David Reardon, MD
Initial findings from clinical trials separately exploring the safety and efficacy of immunotherapy agents nivolumab (Opdivo) and pembrolizumab (Keytruda) as potential treatments for patients with glioblastoma are promising, according to David Reardon, MD. However, checkpoint inhibition in this area requires deeper research.
"We have treatments that can help our patients, but the problem is the durability of the benefit; sooner or later the tumor acquires the ability to no longer respond to what we are treating it with and becomes resistant,” said Reardon, clinical director, Center for Neuro-Oncology, physician, Dana-Farber Cancer Institute and associate professor of Medicine, Harvard Medical School. "Durable benefit is now being seen with checkpoint blockade in metastatic melanoma, lung cancer, and even potentially in renal cell carcinoma, and I think that is a very exciting aspect of these therapies that we hope will be achieved for our brain cancer patients.”
In an interview with OncLive
, Reardon shares the early promise for immunotherapy in brain cancer and what preliminary findings have already shown regarding checkpoint inhibition. Additionally, he sheds light on the significance of vaccines in brain cancer, and how a combination strategy that both accelerates the antitumor immune response and diminishes immunosuppression may be the most effective option.
OncLive: What data have we seen regarding immunotherapy in brain cancer that you are excited about?
: A number of the immunotherapy trials had preliminary data presented at ASCO. The efficacy data of these studies had not matured sufficiently to be presented at ASCO, but there was some initial safety data that was presented for the CheckMate-143 study with nivolumab (Opdivo), a MEDI4736 study, and a KEYNOTE study with pembrolizumab (Keytruda). Some preliminary efficacy data were also recorded, and the main body of that is forthcoming. We might get some data by the end of this year or the first or second quarter next year.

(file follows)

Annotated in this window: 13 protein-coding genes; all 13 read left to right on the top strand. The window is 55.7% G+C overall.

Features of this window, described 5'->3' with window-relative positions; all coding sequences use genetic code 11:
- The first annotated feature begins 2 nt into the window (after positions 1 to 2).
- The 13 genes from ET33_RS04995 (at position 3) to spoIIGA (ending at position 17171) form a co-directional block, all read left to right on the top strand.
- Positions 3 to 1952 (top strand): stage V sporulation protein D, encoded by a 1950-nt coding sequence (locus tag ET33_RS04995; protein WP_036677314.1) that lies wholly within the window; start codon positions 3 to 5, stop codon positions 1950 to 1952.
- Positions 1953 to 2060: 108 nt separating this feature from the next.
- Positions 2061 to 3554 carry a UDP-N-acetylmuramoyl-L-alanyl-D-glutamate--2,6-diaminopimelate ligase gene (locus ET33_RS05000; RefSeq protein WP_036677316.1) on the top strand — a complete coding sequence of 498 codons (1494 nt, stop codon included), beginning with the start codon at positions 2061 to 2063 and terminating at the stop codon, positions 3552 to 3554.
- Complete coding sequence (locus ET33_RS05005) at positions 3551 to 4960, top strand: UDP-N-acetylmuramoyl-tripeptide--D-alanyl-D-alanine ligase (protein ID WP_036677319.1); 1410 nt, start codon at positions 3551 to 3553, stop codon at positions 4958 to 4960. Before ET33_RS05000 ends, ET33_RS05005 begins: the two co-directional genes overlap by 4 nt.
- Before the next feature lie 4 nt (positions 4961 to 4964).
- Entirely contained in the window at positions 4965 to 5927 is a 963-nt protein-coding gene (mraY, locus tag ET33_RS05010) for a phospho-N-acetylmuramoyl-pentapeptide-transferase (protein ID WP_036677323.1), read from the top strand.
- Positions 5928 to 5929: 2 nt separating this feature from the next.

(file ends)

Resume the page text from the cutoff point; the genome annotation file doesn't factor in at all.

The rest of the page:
We are very excited about these checkpoint inhibitors; PD-1 and PD-L1 targeting inhibitors. There is significant growing preclinical data using immunocompetent intracranial glioblastoma models that show that these 3 agents can have a significant benefit for animals with glioblastoma growing in the brain. It is always exciting to see preclinical validation that this intervention has some promise. It is a big step to then take it into the clinic and to validate it in patients, but at least in the preclinical models, there is very exciting data to support all of the trials that are ongoing in the clinic.
Is there any understanding at this point how immunogenic brain cancer is?
For glioblastoma, the most common primary brain cancer that adults get, in general the immune infiltrate associated with it is certainly in the lower end of the spectrum of cancers. A higher degree of immune infiltrate is typically referred to as a hot tumor microenvironment, while a lesser degree of immune infiltrate is typically referred to as a cold tumor microenvironment. Glioblastoma falls in the middle there, but probably more toward the spectrum toward colder or less immune infiltrate typically seen.
Another important factor looks at the mutational burden associated with different cancers as a factor that may predict how immunogenic they might be. Glioblastoma again falls toward the middle of the spectrum of cancers in terms of average mutational burden. It is not at the low end, but not at the very high end like melanoma or lung cancer—it is kind of in between. Most of the data are pointing toward glioblastoma being in the middle range toward immunogenicity, maybe favoring the lower side. But we know much of the standard treatments that we use, particularly radiation therapy, can significantly enhance inflammation within the tumor microenvironment.